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The Last Siren: This dementia-friendly night at the opera is making arts more inclusive

The Geller Institute of Ageing and Memory recently staged a free, dementia-friendly production of brand-new opera The Last Siren

The audience at the dementia-friendly opera

The audience join in during The Last Siren. Image: NICK DAW

A visit to the theatre is an occasion for escapism for all of us, which is why it’s especially important to make the arts accessible to as many people as possible. Many venues now offer relaxed performances, whether they are for parents of young children or neurodiverse audiences.  

The Geller Institute of Ageing and Memory at the University of West London, in collaboration with the London College of Music, recently staged a free, dementia-friendly production of brand-new opera The Last Siren at Lawrence Hall. Performed ahead of its world premiere at the Tête à Tête festival in London, this new, modern opera takes a fresh look at the Greek myth from Homer’s Odyssey

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A driving force behind the vision of Geller Institute of Ageing and Memory is to explore ways that people with dementia, and their loved ones, can have more opportunities to enjoy new experiences and to be able to continue to engage with their communities.

Research tells us that the arts provide a fantastic vehicle to do this. Dementia-friendly opera was conceived as a way to make the arts more inclusive while providing an authentic theatrical experience, in line with our ethos that people living with dementia should not only live longer lives, but fun and fulfilled ones. 

The opera itself was created by The Music Troupe, run by composer Edward Lambert, who is constantly seeking ways to bring opera to new venues and new audiences. “Talk about opera usually concerns a small body of work by composers of the past,” says Lambert. “I wanted to show how the repertory can be renewed with contemporary works that are economic to produce and practical to move around.” 

Arlene Belli
Mezzo-soprano Arlene Belli onstage for a performance of The Last Siren. Photo: Nick Daw

The Last Siren was created and produced for a traditional audience, but it is only 40 minutes long, making it bitesized. The music was composed by Lambert, with words by Norman Welch, under the direction of Jenny Weston. The dementia-friendly aspects of the performance we focused on were around safety and comfort. We reassured the audience it was OK to make noise or move around, quiet spaces were available outside the theatre for those who needed them, and refreshments were provided. Our front-of-house staff have experience of engaging with people living with dementia and were drawn from volunteers from the MSc in Dementia Studies provided by the University of West London.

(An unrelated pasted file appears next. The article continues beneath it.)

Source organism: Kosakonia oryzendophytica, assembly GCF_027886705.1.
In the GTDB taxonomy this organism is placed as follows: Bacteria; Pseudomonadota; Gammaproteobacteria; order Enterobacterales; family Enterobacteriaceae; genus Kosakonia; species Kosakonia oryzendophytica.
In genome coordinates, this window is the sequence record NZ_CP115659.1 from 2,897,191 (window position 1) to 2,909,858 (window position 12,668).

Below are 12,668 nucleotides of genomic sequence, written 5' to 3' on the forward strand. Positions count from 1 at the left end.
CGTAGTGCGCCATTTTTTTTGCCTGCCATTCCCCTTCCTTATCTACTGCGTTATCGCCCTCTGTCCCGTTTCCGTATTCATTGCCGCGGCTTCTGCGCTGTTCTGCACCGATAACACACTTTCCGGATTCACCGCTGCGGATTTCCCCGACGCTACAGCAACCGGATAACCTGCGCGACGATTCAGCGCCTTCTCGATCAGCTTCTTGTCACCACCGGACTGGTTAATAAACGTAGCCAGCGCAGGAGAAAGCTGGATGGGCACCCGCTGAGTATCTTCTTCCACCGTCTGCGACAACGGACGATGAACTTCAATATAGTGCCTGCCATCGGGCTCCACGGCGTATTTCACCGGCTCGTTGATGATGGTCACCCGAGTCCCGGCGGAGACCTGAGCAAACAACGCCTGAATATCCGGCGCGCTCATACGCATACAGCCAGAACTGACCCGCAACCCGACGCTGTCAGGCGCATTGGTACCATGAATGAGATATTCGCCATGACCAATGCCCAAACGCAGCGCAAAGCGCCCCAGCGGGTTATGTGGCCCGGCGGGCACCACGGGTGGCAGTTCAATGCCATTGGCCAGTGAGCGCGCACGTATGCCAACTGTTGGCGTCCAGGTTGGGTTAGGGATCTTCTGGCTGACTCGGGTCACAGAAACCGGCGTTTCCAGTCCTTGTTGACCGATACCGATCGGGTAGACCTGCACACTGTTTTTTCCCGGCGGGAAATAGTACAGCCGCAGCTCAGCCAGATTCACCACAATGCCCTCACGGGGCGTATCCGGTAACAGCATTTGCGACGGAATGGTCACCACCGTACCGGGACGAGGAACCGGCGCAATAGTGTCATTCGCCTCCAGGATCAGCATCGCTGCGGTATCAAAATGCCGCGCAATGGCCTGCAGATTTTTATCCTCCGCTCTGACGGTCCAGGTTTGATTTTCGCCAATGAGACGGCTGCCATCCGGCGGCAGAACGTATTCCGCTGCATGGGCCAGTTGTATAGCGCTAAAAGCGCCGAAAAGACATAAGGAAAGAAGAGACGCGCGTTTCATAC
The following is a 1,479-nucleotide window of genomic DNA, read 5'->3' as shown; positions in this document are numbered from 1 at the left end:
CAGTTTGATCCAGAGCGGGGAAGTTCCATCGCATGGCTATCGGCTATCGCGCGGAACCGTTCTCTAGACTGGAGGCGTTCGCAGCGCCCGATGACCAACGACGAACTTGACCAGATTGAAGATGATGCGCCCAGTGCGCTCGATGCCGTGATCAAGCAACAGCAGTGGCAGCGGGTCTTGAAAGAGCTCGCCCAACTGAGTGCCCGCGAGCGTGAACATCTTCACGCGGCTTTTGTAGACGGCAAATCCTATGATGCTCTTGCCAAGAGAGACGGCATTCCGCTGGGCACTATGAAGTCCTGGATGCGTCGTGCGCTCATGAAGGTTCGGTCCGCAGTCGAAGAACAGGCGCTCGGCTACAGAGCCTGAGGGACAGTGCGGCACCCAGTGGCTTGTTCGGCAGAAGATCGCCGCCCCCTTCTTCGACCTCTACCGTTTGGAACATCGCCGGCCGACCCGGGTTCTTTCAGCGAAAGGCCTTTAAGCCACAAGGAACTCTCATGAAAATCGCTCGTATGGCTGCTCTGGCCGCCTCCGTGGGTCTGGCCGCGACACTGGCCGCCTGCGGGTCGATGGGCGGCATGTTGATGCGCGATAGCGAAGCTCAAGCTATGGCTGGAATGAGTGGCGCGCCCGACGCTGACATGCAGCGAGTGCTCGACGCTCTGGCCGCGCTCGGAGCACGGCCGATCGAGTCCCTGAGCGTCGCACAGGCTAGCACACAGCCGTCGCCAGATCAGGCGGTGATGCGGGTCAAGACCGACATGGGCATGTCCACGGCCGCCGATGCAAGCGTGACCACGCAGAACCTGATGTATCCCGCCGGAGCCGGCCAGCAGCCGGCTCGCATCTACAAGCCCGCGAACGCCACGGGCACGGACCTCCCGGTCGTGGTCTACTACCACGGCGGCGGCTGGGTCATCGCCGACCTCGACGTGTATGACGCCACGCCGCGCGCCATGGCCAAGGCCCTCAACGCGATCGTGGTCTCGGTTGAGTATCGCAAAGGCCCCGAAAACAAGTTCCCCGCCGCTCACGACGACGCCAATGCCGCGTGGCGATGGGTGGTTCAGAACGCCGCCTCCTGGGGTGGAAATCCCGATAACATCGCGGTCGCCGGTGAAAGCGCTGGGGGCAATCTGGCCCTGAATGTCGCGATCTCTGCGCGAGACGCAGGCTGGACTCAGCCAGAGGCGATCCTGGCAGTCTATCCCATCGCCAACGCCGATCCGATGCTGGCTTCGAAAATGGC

Before the performance Lambert, alongside the director and two singers, a soprano (Louise Fuller) and mezzo-soprano (Arlene Belli), put on a workshop. It provided background to the story and the events of the opera, and also gave the audience the chance to try their hand at singing, and for the musicians to explain their roles.  

The opera was performed in the round, and once the music started bold images from the story were projected onto a screen behind the performers. When the powerful singing began the audience sat enraptured, mesmerised by the performance, with nobody moving from their seat from beginning to end. “‘It just takes you away, it takes you somewhere,” said Maria, attending the performance alongside her partner Roy. “It’s very hard, (living) with somebody with dementia, and when you hear the music it’s amazing, you just suddenly feel alive.” Another audience member said, “Coming here today has been so good, because the music revives your brain, and provides a surge of a new energy,” while another added, “I’m  just so impressed. The more of this the merrier.” 

Louise Fuller
Soprano Louise Fuller performs at Lawrence Hall in London. Photo: Nick Daw

Our takeaway is that this is an audience that can laugh, sing and smile along as new memories are created for them and their loved ones, and there needs to be more opportunities for them to do so. Our next step at the Geller Institute of Ageing and Memory is to produce a blueprint  so that dementia-friendly opera, or dementia-friendly anything, can be performed anywhere. We hope this will inspire and encourage other performers and productions to make their performance dementia friendly, be it through opening up rehearsals, travelling to underserved venues or hosting events like our own. There is an eager audience waiting for exciting musical performances, and with it the vital opportunity to
destigmatise dementia.

Dr Andy Northcott is senior lecturer in sociology of medicine within the Geller Institute of Ageing and Memory (GIAM) at the University of West London. Claire Jackson is a writer and editor.

Do you have a story to tell or opinions to share about this? We want to hear from you. Get in touch and tell us more.

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